History and BackgroundNamed in honour of the fourth president of the United States, Madison Square Park was designated a public space in 1847. Immediately after, the park sparked the rapid development of upscale residential properties for New York City's elite. After the Civil War, the green space was surrounded by beautiful cottages, brownstones and other dwellings with distinct architectural styles. As one of the premier public areas in Manhattan, the park was enhanced with monuments of notable American leaders in the late 19th and early 20th centuries. Madison Square Park has also been an important site for the local Veterans Day parade, political protests and other massive public gatherings.
Features and HighlightsSculpted by Augustus Saint-Gaudens in the 1880s, the David Glasgow Farragut monument is one of the most prominent installations at Madison Square Park. Set up on a granite pedestal with elongated wings, this bronze sculpture honours the legacy of an admiral who led major naval campaigns during the Civil War. Farragut commanded some of the largest and most powerful naval fleets at the time. Cast in the late 1890s by George Edwin Bissell, the Chester Alan Arthur monument is dedicated to the 21st president of the nation. Supported by a pedestal that's made of black Barre granite, this bronze statue was unveiled at the park approximately 14 years after Arthur was assassinated. Designed by John Quincy Adams Ward, the Roscoe Conkling statue was set up in the park in the early 1890s. This installation commemorates one of New York State's most prominent politicians of the late 19th century. Additionally, Madison Square Park includes a memorial to William Henry Seward, who played a vital role in the Alaska Purchase. A native New Yorker, he's depicted in a sitting pose in the monument. Madison Square Park is also home to the Eternal Light Flagstaff. Unveiled in 1923, this memorial honours the heroic American soldiers who participated in World War I. Thomas Hastings was the main architect of this installation that includes a Milford-style granite in a pink shade. The Southern Fountain is another site of interest in this historic park. Featuring an ornamental basin, this fountain is a replica of an original fountain that stood at the park since the late 19th century.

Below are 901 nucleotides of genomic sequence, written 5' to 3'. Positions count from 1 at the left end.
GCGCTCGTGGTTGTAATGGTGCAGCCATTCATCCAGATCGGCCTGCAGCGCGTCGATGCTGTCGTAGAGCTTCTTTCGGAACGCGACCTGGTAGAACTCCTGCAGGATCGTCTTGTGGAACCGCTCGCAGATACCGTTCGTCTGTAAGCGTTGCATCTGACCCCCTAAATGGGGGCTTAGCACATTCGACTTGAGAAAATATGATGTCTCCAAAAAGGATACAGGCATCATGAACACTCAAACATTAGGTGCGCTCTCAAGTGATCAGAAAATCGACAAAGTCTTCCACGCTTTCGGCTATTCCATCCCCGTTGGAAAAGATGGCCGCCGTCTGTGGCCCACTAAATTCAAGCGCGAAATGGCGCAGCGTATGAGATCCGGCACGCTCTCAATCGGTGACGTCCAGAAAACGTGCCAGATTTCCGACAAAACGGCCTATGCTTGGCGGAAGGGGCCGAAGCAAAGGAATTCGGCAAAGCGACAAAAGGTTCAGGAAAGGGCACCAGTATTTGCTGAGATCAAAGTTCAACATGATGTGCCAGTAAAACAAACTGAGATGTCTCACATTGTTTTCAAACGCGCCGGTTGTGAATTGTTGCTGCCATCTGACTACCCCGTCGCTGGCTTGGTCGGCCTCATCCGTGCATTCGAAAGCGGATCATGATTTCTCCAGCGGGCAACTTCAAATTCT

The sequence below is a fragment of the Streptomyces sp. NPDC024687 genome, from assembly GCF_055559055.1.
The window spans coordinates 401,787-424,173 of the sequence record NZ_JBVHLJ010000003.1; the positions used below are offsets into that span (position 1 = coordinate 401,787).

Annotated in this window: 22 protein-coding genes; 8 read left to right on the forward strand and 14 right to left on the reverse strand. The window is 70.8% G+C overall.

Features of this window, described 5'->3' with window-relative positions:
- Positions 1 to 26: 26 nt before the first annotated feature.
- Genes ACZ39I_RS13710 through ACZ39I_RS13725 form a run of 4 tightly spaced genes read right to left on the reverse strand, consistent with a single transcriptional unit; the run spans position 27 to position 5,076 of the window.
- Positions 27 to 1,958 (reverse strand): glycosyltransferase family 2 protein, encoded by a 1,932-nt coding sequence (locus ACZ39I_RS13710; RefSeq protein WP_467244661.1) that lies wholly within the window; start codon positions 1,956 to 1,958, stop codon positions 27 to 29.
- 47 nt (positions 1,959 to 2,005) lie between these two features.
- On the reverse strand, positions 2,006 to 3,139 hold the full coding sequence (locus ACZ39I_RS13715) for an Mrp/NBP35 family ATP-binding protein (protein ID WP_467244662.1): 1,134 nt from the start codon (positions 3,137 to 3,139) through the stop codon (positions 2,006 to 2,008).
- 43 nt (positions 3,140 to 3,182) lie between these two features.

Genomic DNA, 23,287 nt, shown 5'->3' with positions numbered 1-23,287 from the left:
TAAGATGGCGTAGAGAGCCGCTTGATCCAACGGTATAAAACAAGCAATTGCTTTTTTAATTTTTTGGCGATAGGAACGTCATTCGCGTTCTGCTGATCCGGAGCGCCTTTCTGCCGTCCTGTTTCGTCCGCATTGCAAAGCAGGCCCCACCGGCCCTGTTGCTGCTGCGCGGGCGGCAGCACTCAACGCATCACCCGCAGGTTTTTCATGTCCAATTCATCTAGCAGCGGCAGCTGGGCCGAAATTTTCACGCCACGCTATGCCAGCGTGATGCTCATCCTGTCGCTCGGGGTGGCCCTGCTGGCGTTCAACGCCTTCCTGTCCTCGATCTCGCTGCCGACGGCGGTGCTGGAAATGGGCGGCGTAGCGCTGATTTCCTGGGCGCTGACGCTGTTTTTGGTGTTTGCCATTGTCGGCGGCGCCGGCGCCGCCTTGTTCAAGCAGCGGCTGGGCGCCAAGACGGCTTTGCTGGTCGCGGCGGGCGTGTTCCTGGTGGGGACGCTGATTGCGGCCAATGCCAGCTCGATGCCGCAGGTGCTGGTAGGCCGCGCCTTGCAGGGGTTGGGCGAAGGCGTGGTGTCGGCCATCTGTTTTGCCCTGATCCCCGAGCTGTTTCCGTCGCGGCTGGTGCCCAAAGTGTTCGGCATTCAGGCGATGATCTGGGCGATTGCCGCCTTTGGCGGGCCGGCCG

Visiting Madison Square ParkMadison Square Park is nested in between NoMad and the Flatiron District in Midtown Manhattan. Carrying northbound vehicle traffic, Madison Avenue defines the eastern border of the park. 5th Avenue, which accommodates cars heading southbound, marks the western part of the green space. This historic park is also bound by West 23rd Street and East 26th Street. The famous Broadway defines the irregularly shaped southwestern corner of the park. Parking isn't available at this public space, so you'll need to search for some metered spots or parking garages in the vicinity. Nevertheless, the wide avenues and streets near the park are suitable for quick pickups and drop-offs of passengers. It's highly recommended that you take the New York City Subway train to the E 23rd Street station. This underground stop gets service from the N, Q, R and W lines. Therefore, Madison Square Park is directly connected to various parts of Manhattan, Queens and Brooklyn. You can also ride a Metropolitan Transportation Authority (MTA) bus to various stops on Madison Avenue or 5th Avenue.
Location: nested in between NoMad and the Flatiron District, New York City, NY
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